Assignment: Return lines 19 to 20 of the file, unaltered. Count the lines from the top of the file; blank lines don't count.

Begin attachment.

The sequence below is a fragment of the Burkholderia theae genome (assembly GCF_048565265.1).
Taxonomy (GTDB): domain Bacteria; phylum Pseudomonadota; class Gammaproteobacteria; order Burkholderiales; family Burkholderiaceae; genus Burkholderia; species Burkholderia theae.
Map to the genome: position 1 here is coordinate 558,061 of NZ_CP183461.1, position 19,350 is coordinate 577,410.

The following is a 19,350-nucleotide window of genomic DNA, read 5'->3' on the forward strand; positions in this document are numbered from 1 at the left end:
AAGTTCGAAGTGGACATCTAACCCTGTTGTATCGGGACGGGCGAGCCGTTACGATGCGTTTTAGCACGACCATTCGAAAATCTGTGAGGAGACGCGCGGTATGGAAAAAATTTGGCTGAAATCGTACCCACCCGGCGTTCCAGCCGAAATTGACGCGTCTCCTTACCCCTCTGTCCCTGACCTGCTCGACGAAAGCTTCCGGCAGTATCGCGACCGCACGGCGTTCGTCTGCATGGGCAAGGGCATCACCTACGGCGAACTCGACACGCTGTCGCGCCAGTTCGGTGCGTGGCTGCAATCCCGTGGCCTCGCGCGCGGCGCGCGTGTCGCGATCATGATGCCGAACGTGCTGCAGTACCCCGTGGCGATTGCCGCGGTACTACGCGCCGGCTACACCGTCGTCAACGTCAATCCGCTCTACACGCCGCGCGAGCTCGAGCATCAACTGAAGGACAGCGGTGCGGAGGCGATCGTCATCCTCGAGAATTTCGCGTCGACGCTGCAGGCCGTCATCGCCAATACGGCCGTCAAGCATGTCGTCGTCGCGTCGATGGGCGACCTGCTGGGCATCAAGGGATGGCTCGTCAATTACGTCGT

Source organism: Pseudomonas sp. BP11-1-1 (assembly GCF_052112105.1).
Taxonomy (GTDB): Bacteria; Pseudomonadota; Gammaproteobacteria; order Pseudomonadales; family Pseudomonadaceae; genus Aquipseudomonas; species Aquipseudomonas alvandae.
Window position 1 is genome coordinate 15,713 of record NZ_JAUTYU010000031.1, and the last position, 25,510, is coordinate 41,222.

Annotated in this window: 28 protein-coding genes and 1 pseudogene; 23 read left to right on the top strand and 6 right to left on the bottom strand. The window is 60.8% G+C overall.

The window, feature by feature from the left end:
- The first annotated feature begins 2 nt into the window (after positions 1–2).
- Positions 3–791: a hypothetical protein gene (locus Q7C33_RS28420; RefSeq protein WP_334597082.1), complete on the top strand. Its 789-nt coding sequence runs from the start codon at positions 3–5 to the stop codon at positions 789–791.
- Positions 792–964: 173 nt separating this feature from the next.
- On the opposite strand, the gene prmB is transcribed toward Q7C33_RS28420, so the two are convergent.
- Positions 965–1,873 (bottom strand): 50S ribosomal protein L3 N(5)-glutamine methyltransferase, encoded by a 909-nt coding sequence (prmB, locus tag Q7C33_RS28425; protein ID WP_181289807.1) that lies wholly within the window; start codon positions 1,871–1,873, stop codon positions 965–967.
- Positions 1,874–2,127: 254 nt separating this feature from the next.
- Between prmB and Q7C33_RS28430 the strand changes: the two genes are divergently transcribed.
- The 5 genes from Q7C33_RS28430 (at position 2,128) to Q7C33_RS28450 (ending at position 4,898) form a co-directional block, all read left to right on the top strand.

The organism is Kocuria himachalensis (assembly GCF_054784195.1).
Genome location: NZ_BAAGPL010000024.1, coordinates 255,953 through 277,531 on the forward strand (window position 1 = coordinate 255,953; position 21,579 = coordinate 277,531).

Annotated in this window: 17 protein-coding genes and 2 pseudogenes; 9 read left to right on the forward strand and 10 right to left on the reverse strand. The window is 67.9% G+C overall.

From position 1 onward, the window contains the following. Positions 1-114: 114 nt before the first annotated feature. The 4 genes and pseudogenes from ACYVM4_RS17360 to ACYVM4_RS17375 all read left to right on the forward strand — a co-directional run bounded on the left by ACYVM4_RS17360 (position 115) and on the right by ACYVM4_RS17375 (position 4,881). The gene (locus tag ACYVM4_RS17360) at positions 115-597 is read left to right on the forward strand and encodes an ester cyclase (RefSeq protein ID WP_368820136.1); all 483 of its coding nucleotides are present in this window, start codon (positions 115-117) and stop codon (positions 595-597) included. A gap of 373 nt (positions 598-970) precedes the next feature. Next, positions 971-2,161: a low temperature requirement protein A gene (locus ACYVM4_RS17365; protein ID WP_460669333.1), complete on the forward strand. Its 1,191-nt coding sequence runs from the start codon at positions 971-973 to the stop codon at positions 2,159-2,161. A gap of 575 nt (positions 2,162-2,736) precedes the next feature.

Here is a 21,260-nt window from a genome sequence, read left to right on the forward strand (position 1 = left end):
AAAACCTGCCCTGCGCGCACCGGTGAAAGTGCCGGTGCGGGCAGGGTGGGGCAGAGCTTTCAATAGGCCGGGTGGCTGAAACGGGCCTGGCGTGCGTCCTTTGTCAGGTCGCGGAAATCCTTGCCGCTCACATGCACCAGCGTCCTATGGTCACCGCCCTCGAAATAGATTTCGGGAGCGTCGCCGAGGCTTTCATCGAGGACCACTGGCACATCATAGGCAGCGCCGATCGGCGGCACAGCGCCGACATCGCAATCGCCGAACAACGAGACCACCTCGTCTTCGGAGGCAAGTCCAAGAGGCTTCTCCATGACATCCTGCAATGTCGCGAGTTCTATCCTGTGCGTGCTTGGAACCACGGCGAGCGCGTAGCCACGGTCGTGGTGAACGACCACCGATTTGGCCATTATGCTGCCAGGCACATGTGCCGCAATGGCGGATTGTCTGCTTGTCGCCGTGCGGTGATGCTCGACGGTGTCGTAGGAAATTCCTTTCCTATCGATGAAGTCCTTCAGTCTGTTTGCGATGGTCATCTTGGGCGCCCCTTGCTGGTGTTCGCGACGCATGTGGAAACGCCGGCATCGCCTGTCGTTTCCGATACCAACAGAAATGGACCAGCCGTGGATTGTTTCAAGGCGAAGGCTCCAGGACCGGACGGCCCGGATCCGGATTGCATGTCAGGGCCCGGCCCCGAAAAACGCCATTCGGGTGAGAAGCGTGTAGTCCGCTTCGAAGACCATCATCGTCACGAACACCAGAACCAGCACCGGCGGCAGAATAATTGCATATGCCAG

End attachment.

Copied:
The organism is Kocuria himachalensis (assembly GCF_054784195.1).
Genome location: NZ_BAAGPL010000024.1, coordinates 255,953 through 277,531 on the forward strand (window position 1 = coordinate 255,953; position 21,579 = coordinate 277,531).